Saturday, February 16, 2013

Sports-ophrenia: What is Bradley's Fate at Arch Madness?

In the last few months, my car's radiator has been on the fritz. At first, it was leaking coolant due to a loose hose clamp, then (supposedly) the thermostat was broken. Still, it continues to give me fits as I anxiously watch the engine temperature gauge jump frantically from the red to the black. This bit of automobile bipolarity reminded me of another stressful life situation: being able to see both sides of an argument.

Good debates, by nature, have arguments on both sides that are reasonable, but it's much easier to back one side or the other. However, there are those maddening times where you have one foot in both camps. It's usually relegated to today's pressing issues, like "Wendy's or McDonald's?"; "paper or plastic?"; and "Zoe Saldana or Emma Stone?"

With that mind, I thought up a monthly topic for Life in the Cheap Seats: Sports-o-phrenia. I'll take a topic and argue for both sides, while trying not to drive myself crazy in the process. After going to two Bradley games this week (Wednesday's loss to Illinois State and today's home win over Indiana State), I've got an easy question to start with...

How will the Bradley Braves fare at this year's MVC men's basketball tournament?

Why Bradley Will Make the MVC Tournament Finals

It's arguable that Bradley has the most dynamic starting guards in the Missouri Valley Conference - but it would be a fairly short argument. Jake Odum is a hard-nosed point guard, but he doesn't have a great outside shot, and Tyler Brown (who's potential even for next year is incredibly scary) isn't quite ready yet. So we have Walt Lemon, Jr. and Dyricus Simms-Edwards, whose names are almost as long as their all-around basketball ability. Walt and DSE have always been quick strikers who can finish at the rim while taking contact, pull up for the jump shot on the run and in traffic (Southern Illinois found that out firsthand this year), negate one-on-one and help defense, and average 35 minutes if necessary. Now they have both gained the ability that separates elite wing players from good ones: taking the ball away.

Entering today's game, the two combo guards combined for 131 steals, far and away best in the conference. They both average better than two steals per 40 minutes. Dyricus is especially adept at thefts: he is sixth in the country in terms of steals per game and the leader in steals/personal foul ratio. Only Virginia Commonwealth's Briante Weber (who was recently featured in ESPN: The Magazine) has a higher steal-to-turnover ratio.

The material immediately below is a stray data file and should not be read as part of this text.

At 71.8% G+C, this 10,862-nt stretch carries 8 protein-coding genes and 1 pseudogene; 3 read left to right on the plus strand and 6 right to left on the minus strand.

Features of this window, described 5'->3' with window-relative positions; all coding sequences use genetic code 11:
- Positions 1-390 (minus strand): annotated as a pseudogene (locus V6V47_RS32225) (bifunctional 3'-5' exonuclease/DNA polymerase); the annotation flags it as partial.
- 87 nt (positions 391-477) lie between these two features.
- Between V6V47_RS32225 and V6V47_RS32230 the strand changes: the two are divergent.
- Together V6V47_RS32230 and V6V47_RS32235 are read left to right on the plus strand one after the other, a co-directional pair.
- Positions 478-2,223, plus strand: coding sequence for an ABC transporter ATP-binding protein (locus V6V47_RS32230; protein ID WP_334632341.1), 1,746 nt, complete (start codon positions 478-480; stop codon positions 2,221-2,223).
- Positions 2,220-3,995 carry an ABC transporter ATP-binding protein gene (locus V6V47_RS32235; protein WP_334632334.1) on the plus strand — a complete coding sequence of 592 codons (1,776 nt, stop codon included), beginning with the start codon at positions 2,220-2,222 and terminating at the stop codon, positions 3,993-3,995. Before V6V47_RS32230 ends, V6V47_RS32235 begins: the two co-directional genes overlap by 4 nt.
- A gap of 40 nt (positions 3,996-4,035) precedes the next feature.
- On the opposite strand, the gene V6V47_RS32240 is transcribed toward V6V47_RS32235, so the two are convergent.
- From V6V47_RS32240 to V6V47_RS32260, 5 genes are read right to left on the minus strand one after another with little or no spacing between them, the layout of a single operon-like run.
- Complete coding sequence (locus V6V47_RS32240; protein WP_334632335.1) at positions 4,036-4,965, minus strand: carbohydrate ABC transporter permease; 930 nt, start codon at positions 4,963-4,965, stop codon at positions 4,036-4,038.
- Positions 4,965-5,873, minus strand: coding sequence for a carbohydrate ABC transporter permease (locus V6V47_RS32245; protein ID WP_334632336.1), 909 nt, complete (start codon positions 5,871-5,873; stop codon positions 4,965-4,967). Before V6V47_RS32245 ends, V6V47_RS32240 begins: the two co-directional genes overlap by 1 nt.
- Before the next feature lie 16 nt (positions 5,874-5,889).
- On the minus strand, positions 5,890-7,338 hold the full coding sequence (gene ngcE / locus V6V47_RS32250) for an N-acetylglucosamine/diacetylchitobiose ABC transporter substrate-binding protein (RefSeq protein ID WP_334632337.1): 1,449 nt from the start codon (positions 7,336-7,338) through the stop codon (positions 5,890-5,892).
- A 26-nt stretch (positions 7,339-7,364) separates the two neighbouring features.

Newcomer Tyshon Pickett has given the Braves a two-way frontcourt player, a phrase not uttered on the Hilltop since Lawrence Wright was on campus. The young man from New Jersey came into today's game against Indiana State averaging 11 points and almost six rebounds (just under three on the offensive glass), is shooting 72 percent from the free-throw line and has even hit five of the nine threes he's attempted this year; he has two treys in his last two games. If that weren't enough, Pickett played the gutsiest game of any Bradley player I've seen today against Indiana State, scoring 17 points and pulling down seven rebounds after sustaining a knee injury near the end of the first half. It was evident Pickett was in pain, as he paused and gritted his teeth on every break in the action, but he stayed in the scrum for rebounds on both ends and had two clutch jump shots, both times with a defender in his face.

These three players exemplify a quality of this Bradley team that has been lacking in the last five years: toughness. Dyricus and Walt aren't afraid to stare down defenders and attacking guards alike, and Tyshon has taken the pressure off of Will Egolf and Jordan Prosser to take rebounds away from the larger front lines of Valley opponents. Bradley doesn't score at a high rate or shoot very well from the outside, but with their ability to create turnovers, score in the paint, and close games at the free throw line (all starters except Will Egolf shoot better than 67 percent), Bradley can make any team scramble for answers. With Creighton's recent fall from grace, and the confidence of hanging with Wichita State and Michigan for 40 minutes, the Braves are primed to make a surprise run to the MVC finals in St. Louis--and perhaps a trip to the NIT.